Just Because I’m From NJ Doesn’t Mean I’m Italian
I don't know how many times people have just assumed that I am Italian because I am from New Jersey. I have asked people how to pronounce some Italian last names and was given a quizzical look. They usually say something along the lines of "you're Italian, you can pronounce that." I blame Jersey Shore for this stereotype. Well that and the fact that New Jersey does have a lot of people that have Italian heritage.
I don't know how many times I have been criticized for the way I pronounce Italian foods. I do have a strong defense for the way I pronounce them, but we will get to that in a little bit. I've noticed New Jersey Italians drop letters off of certain words, which never made sense to me. They also add an accent to certain words as if they always talk that way. I pronounce mozzarella like motts-a-rella. not moots-a-rel(rolling the "r") and calamari like cal-a-mar-ee, not cal-a-mad. I had a roommate in college who was from Verona, Italy. She told me that the way Italian Americans in this area pronounce certain words is the way Southern Italians pronounce them and they are wrong. Her words, not mine.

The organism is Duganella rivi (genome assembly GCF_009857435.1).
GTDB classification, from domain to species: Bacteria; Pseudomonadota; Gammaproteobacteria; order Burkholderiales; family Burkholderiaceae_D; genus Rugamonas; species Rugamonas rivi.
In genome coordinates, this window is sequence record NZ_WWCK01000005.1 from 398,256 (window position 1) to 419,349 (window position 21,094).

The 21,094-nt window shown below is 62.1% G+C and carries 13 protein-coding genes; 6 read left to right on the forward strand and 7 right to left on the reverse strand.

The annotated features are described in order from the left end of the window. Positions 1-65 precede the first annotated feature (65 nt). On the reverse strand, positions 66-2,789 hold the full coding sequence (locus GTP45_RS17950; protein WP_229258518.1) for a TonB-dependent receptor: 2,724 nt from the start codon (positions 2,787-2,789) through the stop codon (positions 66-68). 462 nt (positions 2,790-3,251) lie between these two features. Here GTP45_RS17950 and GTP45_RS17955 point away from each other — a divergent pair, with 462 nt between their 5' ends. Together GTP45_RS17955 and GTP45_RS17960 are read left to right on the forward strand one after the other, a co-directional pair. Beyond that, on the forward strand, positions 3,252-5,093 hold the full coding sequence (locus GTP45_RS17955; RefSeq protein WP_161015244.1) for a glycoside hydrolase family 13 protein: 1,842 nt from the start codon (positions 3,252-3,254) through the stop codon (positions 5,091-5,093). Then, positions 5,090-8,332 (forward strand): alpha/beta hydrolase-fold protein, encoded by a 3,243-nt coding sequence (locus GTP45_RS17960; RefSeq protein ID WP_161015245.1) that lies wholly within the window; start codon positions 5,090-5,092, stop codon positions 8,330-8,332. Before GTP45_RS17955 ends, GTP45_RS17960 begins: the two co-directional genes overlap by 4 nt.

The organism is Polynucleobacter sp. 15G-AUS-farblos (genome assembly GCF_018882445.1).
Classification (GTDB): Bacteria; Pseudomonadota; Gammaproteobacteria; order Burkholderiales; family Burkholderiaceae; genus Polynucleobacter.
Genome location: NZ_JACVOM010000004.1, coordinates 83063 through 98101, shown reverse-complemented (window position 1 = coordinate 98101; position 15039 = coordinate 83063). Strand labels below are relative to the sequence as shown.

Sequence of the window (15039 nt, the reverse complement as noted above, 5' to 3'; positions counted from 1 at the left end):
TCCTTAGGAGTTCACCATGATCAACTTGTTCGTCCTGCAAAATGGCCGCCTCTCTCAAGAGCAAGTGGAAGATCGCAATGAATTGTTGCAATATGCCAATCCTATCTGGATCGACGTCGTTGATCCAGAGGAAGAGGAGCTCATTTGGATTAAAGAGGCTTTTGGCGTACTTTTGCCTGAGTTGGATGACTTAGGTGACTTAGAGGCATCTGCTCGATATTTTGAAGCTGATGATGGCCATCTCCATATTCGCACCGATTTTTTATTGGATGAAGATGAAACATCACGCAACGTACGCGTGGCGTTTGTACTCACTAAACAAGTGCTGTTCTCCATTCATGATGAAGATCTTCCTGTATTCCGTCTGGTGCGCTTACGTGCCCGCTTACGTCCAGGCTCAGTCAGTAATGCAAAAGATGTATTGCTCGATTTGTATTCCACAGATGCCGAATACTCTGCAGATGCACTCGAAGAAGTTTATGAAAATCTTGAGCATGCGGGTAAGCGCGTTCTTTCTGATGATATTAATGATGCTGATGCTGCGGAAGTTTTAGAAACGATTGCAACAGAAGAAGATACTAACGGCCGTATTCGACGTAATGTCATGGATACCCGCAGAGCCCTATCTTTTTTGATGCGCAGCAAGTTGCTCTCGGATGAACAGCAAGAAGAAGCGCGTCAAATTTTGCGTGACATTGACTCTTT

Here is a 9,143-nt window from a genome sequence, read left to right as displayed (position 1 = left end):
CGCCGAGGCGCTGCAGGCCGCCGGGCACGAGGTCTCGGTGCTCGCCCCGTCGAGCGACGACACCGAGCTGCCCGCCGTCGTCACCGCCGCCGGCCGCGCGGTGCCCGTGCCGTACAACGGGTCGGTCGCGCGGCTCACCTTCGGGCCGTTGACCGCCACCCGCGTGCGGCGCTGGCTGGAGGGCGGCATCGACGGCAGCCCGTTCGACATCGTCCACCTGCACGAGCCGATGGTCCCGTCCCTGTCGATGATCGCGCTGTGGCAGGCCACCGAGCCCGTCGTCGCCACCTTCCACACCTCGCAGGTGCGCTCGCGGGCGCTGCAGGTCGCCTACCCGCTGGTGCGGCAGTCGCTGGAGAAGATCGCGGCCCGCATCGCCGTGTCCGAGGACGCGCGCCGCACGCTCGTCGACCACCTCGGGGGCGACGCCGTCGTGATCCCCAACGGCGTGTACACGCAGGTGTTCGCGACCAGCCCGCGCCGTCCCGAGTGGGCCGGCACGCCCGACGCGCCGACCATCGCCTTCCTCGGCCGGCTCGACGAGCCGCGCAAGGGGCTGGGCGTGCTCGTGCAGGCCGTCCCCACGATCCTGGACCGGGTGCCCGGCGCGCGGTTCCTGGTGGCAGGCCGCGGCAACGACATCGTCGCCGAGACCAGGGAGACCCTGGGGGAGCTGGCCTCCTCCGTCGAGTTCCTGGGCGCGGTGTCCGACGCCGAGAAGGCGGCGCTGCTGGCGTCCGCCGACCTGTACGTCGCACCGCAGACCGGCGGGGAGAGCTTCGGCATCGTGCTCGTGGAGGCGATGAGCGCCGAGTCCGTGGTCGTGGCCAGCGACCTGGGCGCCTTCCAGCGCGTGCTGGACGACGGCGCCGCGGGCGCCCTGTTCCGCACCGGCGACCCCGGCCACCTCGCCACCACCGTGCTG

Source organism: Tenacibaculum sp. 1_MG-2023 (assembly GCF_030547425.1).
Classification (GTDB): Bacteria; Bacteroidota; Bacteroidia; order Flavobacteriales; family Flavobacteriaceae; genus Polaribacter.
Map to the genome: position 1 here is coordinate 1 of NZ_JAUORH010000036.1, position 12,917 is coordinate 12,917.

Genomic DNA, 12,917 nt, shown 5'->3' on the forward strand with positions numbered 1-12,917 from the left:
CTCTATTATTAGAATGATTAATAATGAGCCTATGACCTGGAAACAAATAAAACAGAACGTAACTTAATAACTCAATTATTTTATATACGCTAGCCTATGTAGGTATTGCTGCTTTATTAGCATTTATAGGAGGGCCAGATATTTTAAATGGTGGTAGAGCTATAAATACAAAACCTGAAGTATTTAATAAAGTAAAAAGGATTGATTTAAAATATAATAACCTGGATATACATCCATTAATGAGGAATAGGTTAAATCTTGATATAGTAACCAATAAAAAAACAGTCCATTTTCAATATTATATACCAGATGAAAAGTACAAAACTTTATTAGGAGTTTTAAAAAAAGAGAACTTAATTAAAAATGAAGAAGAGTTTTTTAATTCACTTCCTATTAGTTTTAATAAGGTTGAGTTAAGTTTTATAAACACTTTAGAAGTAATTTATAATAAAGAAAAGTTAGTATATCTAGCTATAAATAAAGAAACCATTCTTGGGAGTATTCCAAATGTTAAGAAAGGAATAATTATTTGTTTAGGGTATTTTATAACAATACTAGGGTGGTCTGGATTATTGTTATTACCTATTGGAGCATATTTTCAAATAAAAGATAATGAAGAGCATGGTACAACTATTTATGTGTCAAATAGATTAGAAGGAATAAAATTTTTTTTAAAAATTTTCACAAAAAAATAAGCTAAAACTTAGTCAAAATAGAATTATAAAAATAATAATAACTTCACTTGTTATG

Whenever I pronounce things like that people will ask me, "aren't you Italian?" The answer is no. I am Irish, Scottish, English, German, Romanian, and Eastern European and Israeli Jewish (that's how Ancestry.com words it). I grew up identifying with the Irish Catholic side, which is the more dominant side. This is also why I am so pale and burn so bad. I digress.
In New Jersey there are a lot of Italians so I understand why people assume I am. According to The National Italian American Foundation 17.9% of people from New Jersey are Italian as of the 2000 census. In the over 1,000,000 mark we have the highest percentage in the country with New York having 14.4%. According to NJ.com, 10% of people from New Jersey are Irish. According to that same article, Toms River (which is my hometown) has the highest population of Irish with approximately 10,500.
So, next time I can't pronounce an Italian last name or pronounce ricotta cheese as ri-cot-ta instead of rig-ot, just know that just because I am from New Jersey doesn't mean I'm Italian.
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